The Southern Adirondack Health Initiative was awarded $5,000 to help fund the first annual 2021 Rural Area Medical (RAM) free Southern Adirondack Health Clinic at the Washington County Fair Grounds. Nestled among the picturesque rolling hills of Southern Washington County are a troubling number of families living at or below the national poverty line. For a number of reasons, access to medical, dental, and vision care remains difficult and expensive for many. RAM clinics work to mitigate this need by assembling armies of volunteer doctors, nurses, and support staff to provide care to WHOMEVER needs it AT NO COST, in remote and rural areas. In October 2021, the Southern Adirondack Health Initiative, under the leadership of Karen Weinberg, brought this energetic team to our corner of New York, hosting 178 walk-in patients FREE OF CHARGE. They hope to increase that number in September 2022, and offer extended services such as Spanish translators.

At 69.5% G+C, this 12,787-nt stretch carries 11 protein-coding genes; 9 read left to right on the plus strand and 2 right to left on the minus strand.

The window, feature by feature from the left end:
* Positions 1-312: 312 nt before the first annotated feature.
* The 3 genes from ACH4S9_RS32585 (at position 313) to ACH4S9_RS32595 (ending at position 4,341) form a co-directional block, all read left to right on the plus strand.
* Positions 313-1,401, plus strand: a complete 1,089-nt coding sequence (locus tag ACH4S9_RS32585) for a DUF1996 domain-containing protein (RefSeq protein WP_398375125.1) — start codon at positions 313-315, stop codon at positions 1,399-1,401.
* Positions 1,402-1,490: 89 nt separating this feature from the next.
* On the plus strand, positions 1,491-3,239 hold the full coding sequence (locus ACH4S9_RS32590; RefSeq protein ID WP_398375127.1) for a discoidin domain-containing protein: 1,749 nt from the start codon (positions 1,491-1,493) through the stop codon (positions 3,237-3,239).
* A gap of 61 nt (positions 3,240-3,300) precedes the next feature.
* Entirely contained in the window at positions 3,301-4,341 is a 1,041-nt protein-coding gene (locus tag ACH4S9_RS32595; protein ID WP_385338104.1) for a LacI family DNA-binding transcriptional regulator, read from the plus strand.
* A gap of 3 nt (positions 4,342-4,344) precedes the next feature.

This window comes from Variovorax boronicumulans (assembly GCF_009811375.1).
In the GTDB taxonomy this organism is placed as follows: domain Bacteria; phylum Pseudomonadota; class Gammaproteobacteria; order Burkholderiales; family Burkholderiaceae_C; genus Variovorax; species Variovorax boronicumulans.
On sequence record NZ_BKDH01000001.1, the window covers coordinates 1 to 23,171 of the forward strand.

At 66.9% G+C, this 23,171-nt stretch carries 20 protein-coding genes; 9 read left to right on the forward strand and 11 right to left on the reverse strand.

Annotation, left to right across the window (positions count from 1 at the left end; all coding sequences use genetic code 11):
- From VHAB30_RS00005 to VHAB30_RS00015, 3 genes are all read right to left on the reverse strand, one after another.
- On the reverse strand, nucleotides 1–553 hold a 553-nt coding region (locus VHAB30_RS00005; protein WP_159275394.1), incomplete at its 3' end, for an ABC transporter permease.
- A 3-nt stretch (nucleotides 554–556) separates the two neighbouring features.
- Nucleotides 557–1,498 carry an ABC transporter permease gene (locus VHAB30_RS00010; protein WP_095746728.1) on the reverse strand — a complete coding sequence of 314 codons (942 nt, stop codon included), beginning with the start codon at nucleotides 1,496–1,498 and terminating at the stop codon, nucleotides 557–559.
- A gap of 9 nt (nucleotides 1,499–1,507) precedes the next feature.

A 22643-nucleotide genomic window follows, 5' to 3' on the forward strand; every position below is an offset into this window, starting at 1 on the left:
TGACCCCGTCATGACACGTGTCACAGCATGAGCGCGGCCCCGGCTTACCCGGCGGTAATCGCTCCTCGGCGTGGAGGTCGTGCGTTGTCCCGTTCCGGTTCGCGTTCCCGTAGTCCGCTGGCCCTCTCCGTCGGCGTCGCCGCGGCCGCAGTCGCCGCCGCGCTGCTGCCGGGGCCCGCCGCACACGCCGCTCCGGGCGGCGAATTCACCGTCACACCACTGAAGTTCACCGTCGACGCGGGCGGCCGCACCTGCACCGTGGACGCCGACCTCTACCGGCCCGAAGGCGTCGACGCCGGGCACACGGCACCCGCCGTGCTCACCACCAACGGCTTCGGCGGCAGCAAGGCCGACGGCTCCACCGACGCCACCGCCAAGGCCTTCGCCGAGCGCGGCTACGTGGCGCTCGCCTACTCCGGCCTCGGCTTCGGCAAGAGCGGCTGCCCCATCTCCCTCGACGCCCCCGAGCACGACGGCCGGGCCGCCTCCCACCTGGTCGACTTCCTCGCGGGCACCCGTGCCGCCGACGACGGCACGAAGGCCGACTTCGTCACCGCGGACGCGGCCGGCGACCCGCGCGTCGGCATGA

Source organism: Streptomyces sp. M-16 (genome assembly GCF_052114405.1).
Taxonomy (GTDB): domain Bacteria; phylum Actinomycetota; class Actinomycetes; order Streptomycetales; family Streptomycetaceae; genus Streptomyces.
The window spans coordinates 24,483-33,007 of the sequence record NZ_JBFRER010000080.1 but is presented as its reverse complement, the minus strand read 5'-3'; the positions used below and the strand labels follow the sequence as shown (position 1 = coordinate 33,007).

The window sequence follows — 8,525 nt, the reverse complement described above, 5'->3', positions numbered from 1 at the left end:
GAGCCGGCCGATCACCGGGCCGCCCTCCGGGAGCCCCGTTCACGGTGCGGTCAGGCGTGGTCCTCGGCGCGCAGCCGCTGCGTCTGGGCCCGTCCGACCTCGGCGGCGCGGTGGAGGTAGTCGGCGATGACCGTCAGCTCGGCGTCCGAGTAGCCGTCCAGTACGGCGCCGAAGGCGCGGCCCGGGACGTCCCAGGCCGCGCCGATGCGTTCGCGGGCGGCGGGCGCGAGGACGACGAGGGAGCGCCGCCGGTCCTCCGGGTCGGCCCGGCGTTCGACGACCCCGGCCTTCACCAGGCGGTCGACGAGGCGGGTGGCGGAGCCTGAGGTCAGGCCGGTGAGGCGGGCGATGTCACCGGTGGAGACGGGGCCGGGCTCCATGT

One of our new partners, Parent to Parent of NYS, was awarded $13,653.65 to fund family care and support for children with developmental challenges in Warren & Washington Counties. Parent to Parent works to connect both families and medical providers with the peer-support they need to navigate and consult on various issues from “how to prepare for an evaluation” to how to best utilize telehealth visits. These connections are vital to building community and enabling resources to be used more efficiently.